Stress fluctuation, crack renucleation and toughening in layered materials
It has been established that contrast in the elastic properties can lead to enhancement of fracture toughness in heterogeneous materials. Focussing on layered materials as a model system, we show that this enhancement is a result of two distinct phenomena – first, fluctuations in stress leading to regions where the stress intensity at the crack is considerably smaller than that of the macroscopically applied value; and second, the lack of stress intensity when a crack is at a compliant to stiff interface thereby requiring renucleation. Using theoretical, computational and experimental methods, we study two geometries – a layered material and a layered material with a narrow channel – to separate the two phenomena. The stress fluctuation is present in both, but renucleation is present only in the layered medium. We provide quantitative estimates for the enhanced toughness.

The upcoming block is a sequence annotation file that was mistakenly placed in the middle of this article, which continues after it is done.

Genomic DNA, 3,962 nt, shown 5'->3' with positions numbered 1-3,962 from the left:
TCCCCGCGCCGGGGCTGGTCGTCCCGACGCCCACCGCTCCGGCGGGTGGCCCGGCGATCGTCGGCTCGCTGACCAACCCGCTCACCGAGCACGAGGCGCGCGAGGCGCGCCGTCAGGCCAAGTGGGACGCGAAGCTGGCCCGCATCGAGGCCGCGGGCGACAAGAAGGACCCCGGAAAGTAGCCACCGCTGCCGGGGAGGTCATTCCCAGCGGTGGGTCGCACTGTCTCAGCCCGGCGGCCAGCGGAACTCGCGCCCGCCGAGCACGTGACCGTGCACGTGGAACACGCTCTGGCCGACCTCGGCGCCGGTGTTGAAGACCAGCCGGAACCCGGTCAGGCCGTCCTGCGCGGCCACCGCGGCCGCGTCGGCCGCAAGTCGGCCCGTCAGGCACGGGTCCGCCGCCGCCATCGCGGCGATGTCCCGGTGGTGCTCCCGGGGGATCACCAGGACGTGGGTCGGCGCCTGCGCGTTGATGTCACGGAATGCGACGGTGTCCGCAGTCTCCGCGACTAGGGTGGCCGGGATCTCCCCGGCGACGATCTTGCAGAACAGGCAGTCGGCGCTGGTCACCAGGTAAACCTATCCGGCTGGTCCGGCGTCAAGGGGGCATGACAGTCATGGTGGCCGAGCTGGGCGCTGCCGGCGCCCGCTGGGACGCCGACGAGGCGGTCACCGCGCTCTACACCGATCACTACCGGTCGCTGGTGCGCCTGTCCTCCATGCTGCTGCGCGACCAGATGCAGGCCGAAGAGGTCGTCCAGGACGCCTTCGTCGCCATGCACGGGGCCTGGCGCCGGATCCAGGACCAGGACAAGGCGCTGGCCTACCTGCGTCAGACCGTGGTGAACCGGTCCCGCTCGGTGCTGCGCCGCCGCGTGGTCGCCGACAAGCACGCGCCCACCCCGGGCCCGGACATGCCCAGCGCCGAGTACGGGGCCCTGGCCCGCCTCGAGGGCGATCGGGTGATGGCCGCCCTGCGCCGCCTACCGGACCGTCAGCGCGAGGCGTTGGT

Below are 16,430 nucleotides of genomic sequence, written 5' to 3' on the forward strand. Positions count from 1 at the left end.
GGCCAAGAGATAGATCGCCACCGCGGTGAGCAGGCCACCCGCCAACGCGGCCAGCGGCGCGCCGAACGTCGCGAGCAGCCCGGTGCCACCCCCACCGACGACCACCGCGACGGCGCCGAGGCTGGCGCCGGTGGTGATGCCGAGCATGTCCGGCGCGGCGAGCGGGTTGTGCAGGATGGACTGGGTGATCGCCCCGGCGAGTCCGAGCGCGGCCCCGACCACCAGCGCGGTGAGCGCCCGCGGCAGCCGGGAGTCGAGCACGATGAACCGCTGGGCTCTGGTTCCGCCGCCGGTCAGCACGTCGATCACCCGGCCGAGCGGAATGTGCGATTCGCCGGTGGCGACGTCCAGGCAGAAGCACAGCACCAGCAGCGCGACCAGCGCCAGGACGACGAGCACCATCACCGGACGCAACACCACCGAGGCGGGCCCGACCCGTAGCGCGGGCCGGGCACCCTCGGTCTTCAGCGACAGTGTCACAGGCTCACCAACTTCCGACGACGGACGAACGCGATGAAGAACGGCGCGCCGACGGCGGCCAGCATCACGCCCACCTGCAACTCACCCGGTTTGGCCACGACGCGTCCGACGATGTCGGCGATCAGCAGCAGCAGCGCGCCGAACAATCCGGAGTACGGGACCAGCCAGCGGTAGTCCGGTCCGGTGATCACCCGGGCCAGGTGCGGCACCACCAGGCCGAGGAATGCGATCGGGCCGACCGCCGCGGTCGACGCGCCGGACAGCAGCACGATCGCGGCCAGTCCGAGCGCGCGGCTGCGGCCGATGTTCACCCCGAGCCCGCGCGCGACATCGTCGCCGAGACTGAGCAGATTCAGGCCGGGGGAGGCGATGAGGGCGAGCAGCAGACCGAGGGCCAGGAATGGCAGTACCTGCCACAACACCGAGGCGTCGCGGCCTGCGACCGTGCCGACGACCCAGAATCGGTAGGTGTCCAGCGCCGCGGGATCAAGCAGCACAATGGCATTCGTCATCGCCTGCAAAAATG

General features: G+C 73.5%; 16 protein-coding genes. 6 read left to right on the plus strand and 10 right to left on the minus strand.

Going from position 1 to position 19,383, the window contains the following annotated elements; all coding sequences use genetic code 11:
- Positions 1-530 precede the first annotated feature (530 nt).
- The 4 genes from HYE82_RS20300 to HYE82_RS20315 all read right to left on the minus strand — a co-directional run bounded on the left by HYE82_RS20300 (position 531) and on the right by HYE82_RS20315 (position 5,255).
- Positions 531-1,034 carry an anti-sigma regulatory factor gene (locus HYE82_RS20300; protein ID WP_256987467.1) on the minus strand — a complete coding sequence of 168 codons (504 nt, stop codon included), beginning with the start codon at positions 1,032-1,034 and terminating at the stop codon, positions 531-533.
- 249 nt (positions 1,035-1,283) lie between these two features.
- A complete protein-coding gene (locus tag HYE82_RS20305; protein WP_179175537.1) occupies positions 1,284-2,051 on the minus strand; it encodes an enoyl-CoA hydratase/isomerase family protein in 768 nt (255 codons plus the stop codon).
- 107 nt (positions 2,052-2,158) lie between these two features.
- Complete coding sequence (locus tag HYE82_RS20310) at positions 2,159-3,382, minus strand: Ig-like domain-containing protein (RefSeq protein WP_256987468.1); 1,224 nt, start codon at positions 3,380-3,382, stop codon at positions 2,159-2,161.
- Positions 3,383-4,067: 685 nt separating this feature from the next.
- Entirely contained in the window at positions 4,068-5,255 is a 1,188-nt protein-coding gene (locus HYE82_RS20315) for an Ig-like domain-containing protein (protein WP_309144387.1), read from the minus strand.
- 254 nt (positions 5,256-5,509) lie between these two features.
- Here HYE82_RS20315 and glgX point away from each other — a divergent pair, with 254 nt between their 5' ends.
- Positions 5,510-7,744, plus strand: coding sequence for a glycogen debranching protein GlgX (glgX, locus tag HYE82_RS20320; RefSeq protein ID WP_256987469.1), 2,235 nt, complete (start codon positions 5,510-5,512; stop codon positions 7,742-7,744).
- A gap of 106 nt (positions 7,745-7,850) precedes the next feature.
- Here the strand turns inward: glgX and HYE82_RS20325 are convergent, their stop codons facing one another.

Publication Source (Journal or Book title)
Journal of the Mechanics and Physics of Solids
Hsueh, C., Avellar, L., Bourdin, B., Ravichandran, G., & Bhattacharya, K. (2018). Stress fluctuation, crack renucleation and toughening in layered materials. Journal of the Mechanics and Physics of Solids, 120, 68-78. https://doi.org/10.1016/j.jmps.2018.04.011